C.S. Lewis (editor and preface’s author), “George MacDonald: 365 Readings”

Lewis regards MacDonald as his “master,” but in the preface acknowledges that sometimes MacDonald’s writing is not all that great (and so, by the way, I have not read beyond these selections).  MacDonald seems to me to be more of a mystic, which is not really my cup of tea — but why should every person try to cultivate faith in the same way, when we all have different minds, different strengths, different abilities?

My favorite readings:

#44:  “Of what use then is the Law?  To lead us to Christ, the Truth — to waken in our minds a sense of what our deepest nature, the presence, namely, of God in us, requires of us — to let us know, in part by failure, that the purest efforts of will of which we are capable cannot lift us up even to the abstaining of wrong to our neighbor.”

#49:  The love of our neighbor is the only door out of the dungeon of self ….”

#91:  “‘But if God is so good as you represent Him, and if He knows all that we need, and better far than we do ourselves, why should it be necessary to ask Him for anything?’  I answer, What if He knows Prayer to be the thing we need first and most?  What if the main object in God’s idea of prayer be the supplying of our great, our endless need — the need of Himself? … Hunger may drive the runaway child home, and he may or may not be fed at once, but he needs his mother more than his dinner.  Communion with God is the one need of the soul beyond all other need:  prayer is the beginning of that communion, and some need is the motive of that prayer. … So begins a communion, a taking with God, a coming-to-one with Him, which is the sole end of prayer, yea, of existence itself in its infinite phases.  We must ask that we may receive:  but that we should receive what we ask in respect of our lower needs, is not God’s end in making us pray, for He could give us everything without that; to bring His child to his knee, God withhold that man may ask.”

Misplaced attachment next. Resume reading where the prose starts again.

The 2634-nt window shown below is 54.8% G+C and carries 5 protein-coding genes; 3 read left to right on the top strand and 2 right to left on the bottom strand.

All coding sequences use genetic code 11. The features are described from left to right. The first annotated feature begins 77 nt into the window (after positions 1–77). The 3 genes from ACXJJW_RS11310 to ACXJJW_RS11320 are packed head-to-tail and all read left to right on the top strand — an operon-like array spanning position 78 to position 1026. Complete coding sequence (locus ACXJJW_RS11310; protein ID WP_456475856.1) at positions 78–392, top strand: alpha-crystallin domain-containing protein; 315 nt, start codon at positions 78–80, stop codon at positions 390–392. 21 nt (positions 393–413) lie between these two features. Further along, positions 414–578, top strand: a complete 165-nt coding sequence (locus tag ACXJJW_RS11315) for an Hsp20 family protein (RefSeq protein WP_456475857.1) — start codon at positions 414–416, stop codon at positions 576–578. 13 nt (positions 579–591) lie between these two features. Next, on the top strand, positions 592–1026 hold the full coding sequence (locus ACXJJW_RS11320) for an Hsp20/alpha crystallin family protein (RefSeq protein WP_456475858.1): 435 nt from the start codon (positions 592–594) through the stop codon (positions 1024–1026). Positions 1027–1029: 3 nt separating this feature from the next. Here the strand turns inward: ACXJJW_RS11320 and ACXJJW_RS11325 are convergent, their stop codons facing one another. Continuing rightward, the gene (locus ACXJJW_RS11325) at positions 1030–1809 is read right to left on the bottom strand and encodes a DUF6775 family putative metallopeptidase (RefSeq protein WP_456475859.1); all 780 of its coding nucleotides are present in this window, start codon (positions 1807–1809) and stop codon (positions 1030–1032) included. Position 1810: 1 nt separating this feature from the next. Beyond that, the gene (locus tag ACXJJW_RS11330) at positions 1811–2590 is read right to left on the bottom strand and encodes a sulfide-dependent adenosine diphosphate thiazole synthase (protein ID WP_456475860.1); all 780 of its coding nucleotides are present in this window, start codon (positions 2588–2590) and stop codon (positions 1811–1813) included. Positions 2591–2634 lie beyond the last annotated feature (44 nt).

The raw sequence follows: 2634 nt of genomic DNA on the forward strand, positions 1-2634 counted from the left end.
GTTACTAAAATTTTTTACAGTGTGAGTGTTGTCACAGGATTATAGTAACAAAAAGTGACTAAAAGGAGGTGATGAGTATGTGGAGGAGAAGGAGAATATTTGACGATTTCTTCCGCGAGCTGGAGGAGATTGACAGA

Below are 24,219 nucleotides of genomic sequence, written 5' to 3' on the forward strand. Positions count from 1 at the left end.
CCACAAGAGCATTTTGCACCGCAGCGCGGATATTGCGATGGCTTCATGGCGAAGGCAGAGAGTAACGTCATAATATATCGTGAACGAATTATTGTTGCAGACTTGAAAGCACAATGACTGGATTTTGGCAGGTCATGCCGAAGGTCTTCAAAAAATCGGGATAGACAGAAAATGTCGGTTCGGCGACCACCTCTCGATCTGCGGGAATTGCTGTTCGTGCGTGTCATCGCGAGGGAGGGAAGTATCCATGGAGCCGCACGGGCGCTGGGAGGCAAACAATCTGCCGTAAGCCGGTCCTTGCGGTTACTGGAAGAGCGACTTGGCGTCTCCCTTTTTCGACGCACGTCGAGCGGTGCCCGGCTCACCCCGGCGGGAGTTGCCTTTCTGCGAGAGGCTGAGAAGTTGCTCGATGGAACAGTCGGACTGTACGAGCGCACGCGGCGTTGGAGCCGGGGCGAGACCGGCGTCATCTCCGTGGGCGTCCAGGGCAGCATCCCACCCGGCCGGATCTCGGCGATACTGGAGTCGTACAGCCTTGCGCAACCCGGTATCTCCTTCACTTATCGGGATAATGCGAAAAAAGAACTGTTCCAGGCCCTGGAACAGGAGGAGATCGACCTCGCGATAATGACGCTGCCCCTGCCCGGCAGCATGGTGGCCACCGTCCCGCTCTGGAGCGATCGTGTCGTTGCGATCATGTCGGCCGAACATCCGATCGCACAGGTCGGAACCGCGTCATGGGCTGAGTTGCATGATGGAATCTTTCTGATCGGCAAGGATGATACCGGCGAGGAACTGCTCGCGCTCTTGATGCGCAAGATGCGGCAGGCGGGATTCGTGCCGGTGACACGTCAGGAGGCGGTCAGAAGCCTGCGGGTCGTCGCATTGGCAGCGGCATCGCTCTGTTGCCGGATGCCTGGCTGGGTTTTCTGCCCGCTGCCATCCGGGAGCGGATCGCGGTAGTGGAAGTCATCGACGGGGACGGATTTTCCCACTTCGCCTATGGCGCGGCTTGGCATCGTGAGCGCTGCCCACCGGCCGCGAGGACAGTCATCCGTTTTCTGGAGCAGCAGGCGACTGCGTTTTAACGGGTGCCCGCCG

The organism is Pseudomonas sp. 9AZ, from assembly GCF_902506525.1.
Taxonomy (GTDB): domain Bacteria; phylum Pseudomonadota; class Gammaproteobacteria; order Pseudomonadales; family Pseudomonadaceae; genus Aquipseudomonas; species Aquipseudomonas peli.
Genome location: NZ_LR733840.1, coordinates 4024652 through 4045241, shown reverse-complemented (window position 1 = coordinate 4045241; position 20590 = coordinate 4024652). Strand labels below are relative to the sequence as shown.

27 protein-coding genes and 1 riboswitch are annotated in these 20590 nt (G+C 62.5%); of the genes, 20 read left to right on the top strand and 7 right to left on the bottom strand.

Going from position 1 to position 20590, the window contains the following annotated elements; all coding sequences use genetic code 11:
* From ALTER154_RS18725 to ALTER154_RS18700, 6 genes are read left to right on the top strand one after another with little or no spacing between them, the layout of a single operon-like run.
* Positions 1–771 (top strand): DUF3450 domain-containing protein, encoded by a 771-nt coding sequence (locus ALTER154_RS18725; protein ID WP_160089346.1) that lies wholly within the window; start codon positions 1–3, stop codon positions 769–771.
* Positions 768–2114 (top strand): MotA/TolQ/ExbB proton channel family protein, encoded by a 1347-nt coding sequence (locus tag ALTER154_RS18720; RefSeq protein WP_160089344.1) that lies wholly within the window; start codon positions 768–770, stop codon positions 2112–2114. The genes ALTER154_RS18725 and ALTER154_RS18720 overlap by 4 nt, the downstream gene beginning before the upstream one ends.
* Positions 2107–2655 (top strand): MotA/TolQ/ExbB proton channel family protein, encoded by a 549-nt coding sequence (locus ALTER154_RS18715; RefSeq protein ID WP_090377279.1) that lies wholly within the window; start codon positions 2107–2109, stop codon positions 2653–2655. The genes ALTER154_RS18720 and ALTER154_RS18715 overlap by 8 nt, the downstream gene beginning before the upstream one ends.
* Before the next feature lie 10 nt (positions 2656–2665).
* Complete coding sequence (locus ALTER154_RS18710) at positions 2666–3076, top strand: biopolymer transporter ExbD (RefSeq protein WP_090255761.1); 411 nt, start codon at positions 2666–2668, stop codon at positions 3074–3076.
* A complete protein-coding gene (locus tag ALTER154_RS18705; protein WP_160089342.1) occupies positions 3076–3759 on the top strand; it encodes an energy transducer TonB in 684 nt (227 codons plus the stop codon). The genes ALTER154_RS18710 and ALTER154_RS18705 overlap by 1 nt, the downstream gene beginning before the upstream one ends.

#303:  “Not one of the family had ever cared for it [“An Old Garden”]  on the ground of its old-fashionedness; its preservation was owing merely to the fact that their gardener was blessed with with a wholesome stupidity rendering him incapable of unlearning what his father, who had been gardener there before him, had had marvelous difficulty in teaching him.  We do not appreciate the benefits to the race that spring from honest dullness.  The clever people are the ruin of everything.

#349:  “Until a man has love, it is well he should have fear.  So long as there are wild beast about, it is better to be afraid than to be secure.”

#354:  “To trust in Him when there no need is pressing, when things seem to be going right of themselves, may be harder than when things seem going wrong.”